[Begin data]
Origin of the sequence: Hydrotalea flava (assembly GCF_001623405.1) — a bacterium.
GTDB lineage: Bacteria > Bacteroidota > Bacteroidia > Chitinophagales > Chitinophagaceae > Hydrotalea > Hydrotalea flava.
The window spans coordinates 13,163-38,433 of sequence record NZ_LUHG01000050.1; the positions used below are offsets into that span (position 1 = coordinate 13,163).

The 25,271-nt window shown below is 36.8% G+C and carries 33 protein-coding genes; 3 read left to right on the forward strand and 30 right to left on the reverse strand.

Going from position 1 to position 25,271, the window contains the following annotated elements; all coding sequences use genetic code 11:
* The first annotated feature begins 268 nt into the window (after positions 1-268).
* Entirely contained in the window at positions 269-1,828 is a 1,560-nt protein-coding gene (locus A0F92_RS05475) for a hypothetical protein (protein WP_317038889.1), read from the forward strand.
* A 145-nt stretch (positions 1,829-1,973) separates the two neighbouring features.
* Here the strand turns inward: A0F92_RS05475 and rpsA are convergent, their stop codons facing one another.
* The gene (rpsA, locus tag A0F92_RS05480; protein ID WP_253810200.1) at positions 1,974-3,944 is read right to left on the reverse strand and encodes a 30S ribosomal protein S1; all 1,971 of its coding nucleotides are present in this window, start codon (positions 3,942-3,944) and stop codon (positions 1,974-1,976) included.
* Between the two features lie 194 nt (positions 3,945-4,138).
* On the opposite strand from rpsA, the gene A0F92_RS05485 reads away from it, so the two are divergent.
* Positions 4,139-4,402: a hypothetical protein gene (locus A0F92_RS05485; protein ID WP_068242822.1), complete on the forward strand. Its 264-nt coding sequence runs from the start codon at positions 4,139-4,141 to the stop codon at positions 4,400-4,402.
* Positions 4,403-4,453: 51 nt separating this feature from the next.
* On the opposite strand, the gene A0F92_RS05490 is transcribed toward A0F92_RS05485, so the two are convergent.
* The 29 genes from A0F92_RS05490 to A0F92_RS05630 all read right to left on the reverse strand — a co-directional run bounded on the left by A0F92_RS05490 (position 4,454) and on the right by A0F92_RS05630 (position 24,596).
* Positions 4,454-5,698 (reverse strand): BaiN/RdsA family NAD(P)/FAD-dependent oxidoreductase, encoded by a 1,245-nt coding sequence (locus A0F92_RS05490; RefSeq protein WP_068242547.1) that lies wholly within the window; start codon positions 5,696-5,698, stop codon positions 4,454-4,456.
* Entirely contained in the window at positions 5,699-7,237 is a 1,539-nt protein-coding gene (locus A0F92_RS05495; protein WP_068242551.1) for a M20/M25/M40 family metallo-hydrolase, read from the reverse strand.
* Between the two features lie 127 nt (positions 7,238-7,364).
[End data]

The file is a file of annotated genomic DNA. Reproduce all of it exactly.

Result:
Origin of the sequence: Hydrotalea flava (assembly GCF_001623405.1) — a bacterium.
GTDB lineage: Bacteria > Bacteroidota > Bacteroidia > Chitinophagales > Chitinophagaceae > Hydrotalea > Hydrotalea flava.
The window spans coordinates 13,163-38,433 of sequence record NZ_LUHG01000050.1; the positions used below are offsets into that span (position 1 = coordinate 13,163).

The 25,271-nt window shown below is 36.8% G+C and carries 33 protein-coding genes; 3 read left to right on the forward strand and 30 right to left on the reverse strand.

Going from position 1 to position 25,271, the window contains the following annotated elements; all coding sequences use genetic code 11:
* The first annotated feature begins 268 nt into the window (after positions 1-268).
* Entirely contained in the window at positions 269-1,828 is a 1,560-nt protein-coding gene (locus A0F92_RS05475) for a hypothetical protein (protein WP_317038889.1), read from the forward strand.
* A 145-nt stretch (positions 1,829-1,973) separates the two neighbouring features.
* Here the strand turns inward: A0F92_RS05475 and rpsA are convergent, their stop codons facing one another.
* The gene (rpsA, locus tag A0F92_RS05480; protein ID WP_253810200.1) at positions 1,974-3,944 is read right to left on the reverse strand and encodes a 30S ribosomal protein S1; all 1,971 of its coding nucleotides are present in this window, start codon (positions 3,942-3,944) and stop codon (positions 1,974-1,976) included.
* Between the two features lie 194 nt (positions 3,945-4,138).
* On the opposite strand from rpsA, the gene A0F92_RS05485 reads away from it, so the two are divergent.
* Positions 4,139-4,402: a hypothetical protein gene (locus A0F92_RS05485; protein ID WP_068242822.1), complete on the forward strand. Its 264-nt coding sequence runs from the start codon at positions 4,139-4,141 to the stop codon at positions 4,400-4,402.
* Positions 4,403-4,453: 51 nt separating this feature from the next.
* On the opposite strand, the gene A0F92_RS05490 is transcribed toward A0F92_RS05485, so the two are convergent.
* The 29 genes from A0F92_RS05490 to A0F92_RS05630 all read right to left on the reverse strand — a co-directional run bounded on the left by A0F92_RS05490 (position 4,454) and on the right by A0F92_RS05630 (position 24,596).
* Positions 4,454-5,698 (reverse strand): BaiN/RdsA family NAD(P)/FAD-dependent oxidoreductase, encoded by a 1,245-nt coding sequence (locus A0F92_RS05490; RefSeq protein WP_068242547.1) that lies wholly within the window; start codon positions 5,696-5,698, stop codon positions 4,454-4,456.
* Entirely contained in the window at positions 5,699-7,237 is a 1,539-nt protein-coding gene (locus A0F92_RS05495; protein WP_068242551.1) for a M20/M25/M40 family metallo-hydrolase, read from the reverse strand.
* Between the two features lie 127 nt (positions 7,238-7,364).